Tech Talk

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Enterprise System Pitfalls: Summary
Today I’m wrapping up a series of posts on the broad topic of Enterprise System Pitfalls. In this series, my hope was to help shed light on the primary problems that cause us to miss budgets, fall short on capabilities, or completely fail when implementing an enterprise system. 

The Year in Review
 
As 2019 comes to a close, it’s time to count our blessings. One of mine has been the privilege (and fun!) of being able to reach out to so many interesting companies and get them to tell me what they’re doing that’s different, disruptive, and game-changing. The list of things I have to write about in future columns has only gotten longer in the nine months since I started writing this column.

Sustainable Innovation
 
Sustainability can yield multiple benefits to hotels. Saving energy and water yields direct cost savings. Revenue can be generated by guests who prefer to deal with businesses that minimize their environmental impact. And many would argue that conserving scarce resources is simply the right thing to do.

Meetings Innovation
 
The sale and delivery of groups and meetings is perhaps the most significant and under-automated functions for many hotels. Even though groups often account for 30% to 60% of revenue, most group bookings are still handled manually for most if not all of steps, as they move from a meeting planner’s research to a confirmed booking.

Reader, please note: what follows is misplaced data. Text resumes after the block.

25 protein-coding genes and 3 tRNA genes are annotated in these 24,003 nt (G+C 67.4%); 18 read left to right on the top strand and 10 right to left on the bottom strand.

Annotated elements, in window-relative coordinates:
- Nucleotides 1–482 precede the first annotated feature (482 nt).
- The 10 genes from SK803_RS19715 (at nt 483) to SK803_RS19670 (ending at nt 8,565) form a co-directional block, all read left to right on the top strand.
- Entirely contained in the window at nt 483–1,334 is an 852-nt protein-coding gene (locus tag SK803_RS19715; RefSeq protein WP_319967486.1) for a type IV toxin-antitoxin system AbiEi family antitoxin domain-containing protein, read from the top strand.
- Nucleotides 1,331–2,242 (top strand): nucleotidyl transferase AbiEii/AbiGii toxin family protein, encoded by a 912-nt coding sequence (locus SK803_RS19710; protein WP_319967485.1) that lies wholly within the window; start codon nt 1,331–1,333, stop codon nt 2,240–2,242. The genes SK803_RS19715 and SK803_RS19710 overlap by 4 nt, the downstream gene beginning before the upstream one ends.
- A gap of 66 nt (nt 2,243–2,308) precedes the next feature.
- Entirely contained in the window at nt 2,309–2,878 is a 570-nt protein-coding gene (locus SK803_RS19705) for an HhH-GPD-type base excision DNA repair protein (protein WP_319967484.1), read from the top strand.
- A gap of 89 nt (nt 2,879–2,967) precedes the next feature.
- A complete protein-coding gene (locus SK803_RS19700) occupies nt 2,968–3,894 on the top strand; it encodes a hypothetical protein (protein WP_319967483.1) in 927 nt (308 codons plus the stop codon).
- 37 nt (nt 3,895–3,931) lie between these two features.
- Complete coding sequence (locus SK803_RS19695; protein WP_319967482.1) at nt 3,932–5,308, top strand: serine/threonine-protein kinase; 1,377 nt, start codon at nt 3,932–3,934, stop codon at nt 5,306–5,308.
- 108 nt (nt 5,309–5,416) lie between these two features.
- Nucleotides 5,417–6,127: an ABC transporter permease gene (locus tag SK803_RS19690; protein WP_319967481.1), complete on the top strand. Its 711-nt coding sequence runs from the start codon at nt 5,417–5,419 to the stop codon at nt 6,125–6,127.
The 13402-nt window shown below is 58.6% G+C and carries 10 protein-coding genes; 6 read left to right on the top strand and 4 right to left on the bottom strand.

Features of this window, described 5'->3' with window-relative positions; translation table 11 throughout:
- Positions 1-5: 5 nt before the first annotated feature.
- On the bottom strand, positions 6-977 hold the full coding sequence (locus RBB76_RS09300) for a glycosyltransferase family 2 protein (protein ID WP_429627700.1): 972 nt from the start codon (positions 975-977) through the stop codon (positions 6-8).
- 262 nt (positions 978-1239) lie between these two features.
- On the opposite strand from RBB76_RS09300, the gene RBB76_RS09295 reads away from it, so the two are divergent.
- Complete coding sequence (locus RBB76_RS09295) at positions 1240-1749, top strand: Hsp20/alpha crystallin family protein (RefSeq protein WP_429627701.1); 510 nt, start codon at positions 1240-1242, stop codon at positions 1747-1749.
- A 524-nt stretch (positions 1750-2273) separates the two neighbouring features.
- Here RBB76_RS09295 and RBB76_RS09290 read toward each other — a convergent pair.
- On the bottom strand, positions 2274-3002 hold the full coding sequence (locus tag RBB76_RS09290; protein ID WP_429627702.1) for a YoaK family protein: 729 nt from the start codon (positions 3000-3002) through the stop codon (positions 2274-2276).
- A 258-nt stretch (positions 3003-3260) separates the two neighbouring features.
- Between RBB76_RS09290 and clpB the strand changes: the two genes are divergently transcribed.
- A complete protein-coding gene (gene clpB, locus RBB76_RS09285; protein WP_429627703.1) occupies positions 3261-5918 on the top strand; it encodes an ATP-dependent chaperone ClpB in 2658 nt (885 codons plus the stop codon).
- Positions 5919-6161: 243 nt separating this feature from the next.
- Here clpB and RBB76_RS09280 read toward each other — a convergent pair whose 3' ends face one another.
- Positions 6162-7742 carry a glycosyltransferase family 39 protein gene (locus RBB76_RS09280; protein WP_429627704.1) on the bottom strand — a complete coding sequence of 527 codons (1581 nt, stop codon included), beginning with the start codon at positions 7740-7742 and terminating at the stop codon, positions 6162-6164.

The biggest enemy to any system is complexity. In a system of inputs and outputs, such as an enterprise system, more complexity means more parts are used in interaction with inputs to create the outputs. Every part that must be built and maintained costs time and money



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Getting Technical

03/28/2016
by Renie Cavallari

We continue to increase our dependence on and use of technology for communication to take advantage of the convenience and efficiency. If you only use these tools to deliver your message, you have a 93 percent chance of being misunderstood!

Research shows that words carry only 7 percent of a message's meaning. Tone accounts for 38 percent and body language, 55 percent. We all know how conveying tone and body language via text or email works. It doesn't. Technology makes communication faster and yet clean communication becomes increasingly more difficult. If you are the person delivering the message, you are responsible for making sure it was understood. That's right. It's up to you!

The Lesson: Do you communicate mostly through text or email? How do you ensure your meaning is understood? Today, try to incorporate more face-to-face or voice-to-voice communication into your interaction with your team. Verify the message was received by asking the person to relay the information back to you or explain next steps.

About The Author
Renie Cavallari
Chief Instigating Officer
Aspire Marketing


Renie Cavallari is the chief instigating officer with Aspire Marketing. She can be reached at renie@aspiremarketing.com.

 
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